kasia

One of the strangest books I've ever read. Utterly delirious and totally wonderful. It probably deserves 5 stars, but I'm giving it four because, well, it's awfully hard. This is probably not fair of me. It requires serious concentration on the reader's part, and even then, it's so bizarre and outlandish that you feel like you're barely skimming the surface of it. A truly remarkable book.

Tyler

i have a sneaking suspicion that i shall forever be currently-reading this book.Update - suspicion confirmed. After the 4th attempt I think I've given up hope - it starts off well with some amazing language but nothing happens - and this is from someone who loves moby dick in which nothing happens for most of the book and someone who read gravity's rainbow in barely anything happens and it doesn't happen in incomprehensible ways - but then again, the only reason I read that was because I was in india by myself - perhaps I need similar seclusion to finally finish this one.

Tony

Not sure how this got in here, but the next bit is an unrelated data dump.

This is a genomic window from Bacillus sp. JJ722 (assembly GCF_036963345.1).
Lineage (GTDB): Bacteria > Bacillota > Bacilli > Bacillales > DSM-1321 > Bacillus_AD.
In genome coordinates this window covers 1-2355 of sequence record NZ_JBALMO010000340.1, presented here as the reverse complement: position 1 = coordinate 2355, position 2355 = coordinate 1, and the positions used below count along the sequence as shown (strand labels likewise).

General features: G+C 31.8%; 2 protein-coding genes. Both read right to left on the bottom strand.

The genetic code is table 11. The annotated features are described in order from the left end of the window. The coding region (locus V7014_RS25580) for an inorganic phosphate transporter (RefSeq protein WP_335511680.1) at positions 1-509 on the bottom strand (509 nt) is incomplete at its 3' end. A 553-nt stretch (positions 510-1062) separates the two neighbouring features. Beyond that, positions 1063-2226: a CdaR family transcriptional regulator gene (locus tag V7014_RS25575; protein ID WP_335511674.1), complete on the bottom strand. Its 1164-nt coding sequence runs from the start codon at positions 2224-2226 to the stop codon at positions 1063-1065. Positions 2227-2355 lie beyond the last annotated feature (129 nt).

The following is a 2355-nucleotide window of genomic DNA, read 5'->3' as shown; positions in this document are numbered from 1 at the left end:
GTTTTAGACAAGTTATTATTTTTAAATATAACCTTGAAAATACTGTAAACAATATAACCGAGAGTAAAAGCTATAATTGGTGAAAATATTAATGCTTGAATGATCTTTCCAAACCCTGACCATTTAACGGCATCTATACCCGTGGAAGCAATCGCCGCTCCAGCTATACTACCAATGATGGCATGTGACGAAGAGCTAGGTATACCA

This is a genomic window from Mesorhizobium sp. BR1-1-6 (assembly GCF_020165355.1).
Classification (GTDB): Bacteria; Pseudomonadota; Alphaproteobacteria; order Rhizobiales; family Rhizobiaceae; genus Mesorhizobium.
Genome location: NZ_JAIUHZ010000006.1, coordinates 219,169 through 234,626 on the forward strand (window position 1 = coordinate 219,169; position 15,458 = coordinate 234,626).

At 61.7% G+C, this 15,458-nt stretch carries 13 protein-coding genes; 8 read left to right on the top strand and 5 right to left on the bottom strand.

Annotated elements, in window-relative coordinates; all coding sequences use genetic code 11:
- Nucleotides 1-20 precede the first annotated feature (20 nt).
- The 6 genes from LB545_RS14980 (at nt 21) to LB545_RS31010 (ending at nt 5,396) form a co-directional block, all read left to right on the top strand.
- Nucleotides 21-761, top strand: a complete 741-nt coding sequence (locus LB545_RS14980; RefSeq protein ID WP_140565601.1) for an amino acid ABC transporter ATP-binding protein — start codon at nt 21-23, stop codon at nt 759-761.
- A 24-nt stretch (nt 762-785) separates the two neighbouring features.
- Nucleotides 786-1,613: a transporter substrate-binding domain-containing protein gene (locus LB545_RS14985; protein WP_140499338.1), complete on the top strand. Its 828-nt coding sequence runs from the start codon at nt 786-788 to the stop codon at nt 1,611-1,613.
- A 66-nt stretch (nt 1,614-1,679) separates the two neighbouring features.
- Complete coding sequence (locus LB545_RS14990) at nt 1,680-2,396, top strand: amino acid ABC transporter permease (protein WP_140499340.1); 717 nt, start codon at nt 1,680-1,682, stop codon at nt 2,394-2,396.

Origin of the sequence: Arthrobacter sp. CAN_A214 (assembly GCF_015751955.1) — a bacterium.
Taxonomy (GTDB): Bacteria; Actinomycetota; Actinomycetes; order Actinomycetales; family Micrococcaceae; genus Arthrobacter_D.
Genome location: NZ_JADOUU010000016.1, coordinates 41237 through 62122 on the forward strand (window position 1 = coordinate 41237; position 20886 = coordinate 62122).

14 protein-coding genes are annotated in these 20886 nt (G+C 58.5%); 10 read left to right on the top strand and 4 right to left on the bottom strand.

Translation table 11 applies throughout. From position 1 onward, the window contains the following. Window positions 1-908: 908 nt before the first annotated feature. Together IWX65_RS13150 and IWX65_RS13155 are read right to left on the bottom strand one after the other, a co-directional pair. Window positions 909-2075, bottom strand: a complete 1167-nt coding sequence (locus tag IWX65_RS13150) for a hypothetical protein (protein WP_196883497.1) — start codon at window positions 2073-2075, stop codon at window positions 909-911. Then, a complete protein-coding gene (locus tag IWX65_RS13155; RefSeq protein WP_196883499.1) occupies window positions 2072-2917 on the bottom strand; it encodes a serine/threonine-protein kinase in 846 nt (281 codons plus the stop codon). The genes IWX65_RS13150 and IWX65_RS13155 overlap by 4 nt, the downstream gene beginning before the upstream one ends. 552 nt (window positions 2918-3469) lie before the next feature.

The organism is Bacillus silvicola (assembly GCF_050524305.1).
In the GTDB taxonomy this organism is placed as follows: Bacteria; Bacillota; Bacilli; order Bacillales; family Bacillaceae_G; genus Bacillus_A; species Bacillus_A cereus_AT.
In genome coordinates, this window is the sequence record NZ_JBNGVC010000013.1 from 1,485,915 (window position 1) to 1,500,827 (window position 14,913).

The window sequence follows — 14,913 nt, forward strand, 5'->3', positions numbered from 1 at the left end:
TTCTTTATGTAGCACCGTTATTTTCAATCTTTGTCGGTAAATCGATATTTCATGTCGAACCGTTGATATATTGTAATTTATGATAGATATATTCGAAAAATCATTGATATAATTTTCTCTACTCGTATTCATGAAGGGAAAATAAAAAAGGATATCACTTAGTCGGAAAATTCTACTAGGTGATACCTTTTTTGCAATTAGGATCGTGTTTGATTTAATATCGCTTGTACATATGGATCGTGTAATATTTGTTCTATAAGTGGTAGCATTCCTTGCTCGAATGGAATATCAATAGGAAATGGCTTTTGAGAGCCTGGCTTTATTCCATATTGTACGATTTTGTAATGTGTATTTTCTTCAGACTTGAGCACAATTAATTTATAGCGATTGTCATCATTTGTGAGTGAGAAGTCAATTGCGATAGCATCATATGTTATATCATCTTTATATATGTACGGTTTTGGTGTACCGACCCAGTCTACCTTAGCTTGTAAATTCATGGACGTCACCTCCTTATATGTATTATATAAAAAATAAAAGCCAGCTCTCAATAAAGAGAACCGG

SARTOR RESARTUS. (1835). Thomas Carlyle. ***.I couldn’t finish it. I gave it three stars out of guilt because I know it is an important book, both in the career of Carlyle and in the progress and support of the Transcendental movement. It was highly praised by Emerson, Thoreau, and Whitman. It is typically included as an additional reading assignment in courses in literature and philosophy. I couldn’t finish it. What it is is a review of a book by an editor – presumably Carlyle – of a manuscript delivered to him in six separate bags. The title of the manuscript is Sartor Resartus. That means, in Latin, “The Tailor Patched.” It represents the thoughts and philosophy of its writer, Herr Diogenes TeufelsdrÖckh, who was a German professor of “Allerly Wissenschaft” or, “Things in General, in the University of Weissnichtwo (literally, ‘I know not where.’ The thesis of this work was that clothes and their history were a reflection of both the past and future of mankind. The tailor in this case was the great “Clothes Philosopher,” and the patching being done by Carlyle as his editor. Finding unknown manuscripts is pretty common these days, but it may well have been novel in Carlyle’s day – although I can think of earlier examples. As the editor, Carlyle never really presents the manuscript, but quotes extensively from it. He uses these quotes to both describe the work and to bolster his own philosophies. The author uses a variety of attributes for clothing. For example, Names. “The Name is the earliest garment you wrap around the earth-visiting ME; to which it thenceforth cleaves, more tenaciously (for there are Names that have lasted nigh thirty centuries) than the very skin.” Lots of the work is also a chance for Carlyle to make fun of the over-serious German philosophers of his day – even though much of his work involved the translation of several of the German classics. There is a lot here in this book, but you (at least I did) must be close to an encyclopedic reference work (like the internet) to give meaning to Carlyle’s turgid expositions. The style is so pedantic and superior that one cannot read this at any kind of normal speed. I found myself reading the same sentence several times before I finally got its meaning. I hate to admit it, but I’ve passed that stage in my life where I have to approach a book like that.